Gmail Review – A Web app in native app’s clothing
App Type: Uncategorized
By: Google Mobile
Version #: 1.0.2
Date Released: 2011-11-10
Price: FreeUser Rating:
When Google released the Gmail app for iOS several weeks ago, there was much buzz and rejoicing. Finally! It’s about time! Years after the launch of the iPhone and here at long last is Google’s official Gmail app. The company supposedly spent months, if not years, in developing it, so you’d think that it ought to be an excellent product, wouldn’t you? The truth, though, suggested otherwise.
Just a couple of hours after going live in the App Store, the Gmail app was withdrawn by Google apparently upon discovering a programming error that prohibited the app from properly carrying out notifications. This was also discovered by those who were able to download the app during its brief stay in the App Store: upon launch of the app, they were greeted by a dialog box that said, “Notification Error: no valid ‘aps-environment’ entitlement string found for application.” Yeah, whatever, Google. Nice way to welcome your users. However, even with that error in the way, users were still able to sign in and see what the app had going for itself. Unfortunately, what they saw was not good.
Now the app is back in the App Store. The notification error has been fixed (the app now supports badges and sounds), but what’s inside it remains the same. Being an app downloaded from the App Store, it’s expected to at least exhibit a “native” feel. Instead what it is is nothing more than a glorified version of the mobile Web version of Gmail. If you’ve ever logged in to Gmail on mobile Safari, then you already know what the Gmail app’s interface looks like. In other words, it’s just a Web app in native app’s clothing. The main display of messages is here, viewable by conversation threads, which are in turn collapsible and expandable. Also present are the “pull down to refresh” mechanism and the small status bar at the bottom of the display that appears every time you choose an action like sending or archiving a message. The overall user experience is terribly underwhelming, and it’s definitely not on par with the capacity of a multi-billion dollar Internet company.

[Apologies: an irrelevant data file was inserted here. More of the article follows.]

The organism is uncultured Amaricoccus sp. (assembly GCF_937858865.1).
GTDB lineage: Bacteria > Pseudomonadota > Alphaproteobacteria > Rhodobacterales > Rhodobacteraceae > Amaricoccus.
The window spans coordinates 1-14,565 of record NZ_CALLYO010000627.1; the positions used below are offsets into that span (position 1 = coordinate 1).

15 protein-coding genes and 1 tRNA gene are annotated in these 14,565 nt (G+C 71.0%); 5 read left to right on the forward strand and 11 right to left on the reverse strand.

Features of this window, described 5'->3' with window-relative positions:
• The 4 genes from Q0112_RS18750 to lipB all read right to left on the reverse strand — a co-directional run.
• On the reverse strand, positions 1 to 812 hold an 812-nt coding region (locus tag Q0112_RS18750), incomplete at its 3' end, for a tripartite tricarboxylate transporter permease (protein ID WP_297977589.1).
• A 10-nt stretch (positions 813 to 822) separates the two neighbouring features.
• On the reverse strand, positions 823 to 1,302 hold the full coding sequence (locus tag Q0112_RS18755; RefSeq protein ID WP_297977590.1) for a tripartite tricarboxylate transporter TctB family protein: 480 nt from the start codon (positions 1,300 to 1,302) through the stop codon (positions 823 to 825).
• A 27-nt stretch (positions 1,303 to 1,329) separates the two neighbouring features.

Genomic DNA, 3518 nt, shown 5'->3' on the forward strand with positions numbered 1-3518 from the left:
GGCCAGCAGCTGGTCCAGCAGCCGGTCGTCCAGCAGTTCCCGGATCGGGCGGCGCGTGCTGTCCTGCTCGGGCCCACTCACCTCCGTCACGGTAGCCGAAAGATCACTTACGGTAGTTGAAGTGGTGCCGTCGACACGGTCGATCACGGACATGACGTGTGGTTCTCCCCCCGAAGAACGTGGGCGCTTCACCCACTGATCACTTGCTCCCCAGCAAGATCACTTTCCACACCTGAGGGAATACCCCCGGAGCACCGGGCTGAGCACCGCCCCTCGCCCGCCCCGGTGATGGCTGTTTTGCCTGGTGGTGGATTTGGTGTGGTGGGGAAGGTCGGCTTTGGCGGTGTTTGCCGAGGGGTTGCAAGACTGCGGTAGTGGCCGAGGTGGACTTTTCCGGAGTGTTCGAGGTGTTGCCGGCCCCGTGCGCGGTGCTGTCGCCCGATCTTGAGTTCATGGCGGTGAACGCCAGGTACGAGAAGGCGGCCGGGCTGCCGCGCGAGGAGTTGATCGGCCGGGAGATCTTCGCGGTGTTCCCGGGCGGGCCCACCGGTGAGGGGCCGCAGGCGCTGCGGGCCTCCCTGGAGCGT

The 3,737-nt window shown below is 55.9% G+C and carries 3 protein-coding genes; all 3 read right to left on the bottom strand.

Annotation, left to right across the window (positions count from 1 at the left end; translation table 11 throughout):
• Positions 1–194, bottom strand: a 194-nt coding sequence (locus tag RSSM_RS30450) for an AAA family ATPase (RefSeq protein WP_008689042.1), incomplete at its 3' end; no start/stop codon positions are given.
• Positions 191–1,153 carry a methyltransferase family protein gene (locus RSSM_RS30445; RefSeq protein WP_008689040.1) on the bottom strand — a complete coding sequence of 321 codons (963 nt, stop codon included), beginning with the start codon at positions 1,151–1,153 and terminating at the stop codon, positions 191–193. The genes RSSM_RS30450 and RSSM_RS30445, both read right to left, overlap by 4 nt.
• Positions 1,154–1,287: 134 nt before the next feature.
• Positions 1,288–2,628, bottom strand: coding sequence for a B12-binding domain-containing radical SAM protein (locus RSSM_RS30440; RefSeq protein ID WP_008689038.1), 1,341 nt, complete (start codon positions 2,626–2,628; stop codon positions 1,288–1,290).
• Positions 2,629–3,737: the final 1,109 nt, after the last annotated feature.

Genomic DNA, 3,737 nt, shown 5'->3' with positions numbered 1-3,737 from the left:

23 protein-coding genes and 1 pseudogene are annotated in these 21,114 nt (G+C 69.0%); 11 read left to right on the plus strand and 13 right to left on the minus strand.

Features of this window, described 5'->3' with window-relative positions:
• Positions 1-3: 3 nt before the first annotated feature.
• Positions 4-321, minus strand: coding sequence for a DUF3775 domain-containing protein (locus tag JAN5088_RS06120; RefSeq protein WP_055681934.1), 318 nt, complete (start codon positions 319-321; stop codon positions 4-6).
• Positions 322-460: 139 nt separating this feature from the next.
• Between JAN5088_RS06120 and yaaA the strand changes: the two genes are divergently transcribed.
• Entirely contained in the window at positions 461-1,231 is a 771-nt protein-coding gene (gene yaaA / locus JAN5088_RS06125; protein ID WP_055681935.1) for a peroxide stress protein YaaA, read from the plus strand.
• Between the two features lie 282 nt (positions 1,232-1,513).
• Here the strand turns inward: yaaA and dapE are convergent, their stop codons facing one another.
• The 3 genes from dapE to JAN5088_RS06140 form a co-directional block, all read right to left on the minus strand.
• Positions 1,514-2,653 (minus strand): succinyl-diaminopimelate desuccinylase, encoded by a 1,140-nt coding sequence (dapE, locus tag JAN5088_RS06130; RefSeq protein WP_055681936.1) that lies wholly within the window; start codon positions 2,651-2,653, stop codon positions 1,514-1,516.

One noticeable difference between the Gmail app interface and the mobile Safari version of Gmail is the presence in the former of a main menu column similar to the one found in the latest version of the Facebook iOS app. When you tap the Menu button, the main display swipes a little to the right to reveal the main menu, which lists the mailboxes and folders (or labels, as they’re called within Gmail) in your account. It’s probably the only element of the app that has the aforementioned “native” feel to it. Everything else is awkward and uninspired for what should have been a truly native iOS app. Case in point: Although you can easily attach an image from your photo library, you can’t download photo attachments straight from the app. If you want to, you have to tap a button to take you to Safari and download the photo from there. What should have been a simple task, among and like many other app features, is given short shrift by Google’s mediocre execution.
Editor note: We also wonder why the default for sound notification is ON. Since I usually have my iDevices with sound off, I didn’t realise every time I get an email the app would make quite a loud ting sound… Then I turned the volume up for the alarm to wake me up in the morning. Got up instead at 6:30 AM (quite angry at all apps with notification, because I wasn’t aware which was making sounds) due to the constant emails I was getting at that time.
Would I Buy Again:No
Who Is It For:Users who prefer the mobile Safari version of Gmail
What I Like:The main menu column similar to that of the Facebook iOS app
What I Don't Like:Everything else. I expected far more than what's currently in the app.
Final Statement:As it stands, the Gmail app is not a worthy substitute for the iPhone's stock Mail app. For sure, it doesn't deserve a +1.
With the Gmail app, you can:
? Receive notification badges for new messages
? Read your mail with threaded conversations
? Organize your mail by archiving, labeling, starring, deleting, and reporting spam
? Keep track of important messages with priority inbox
? Auto-complete contact names as you type
? Send and receive attachments
? Search through all your mail
The Gmail app is available for devices running iOS 4+.
Article By Andi
aldrin has written 128 awesome app reviews.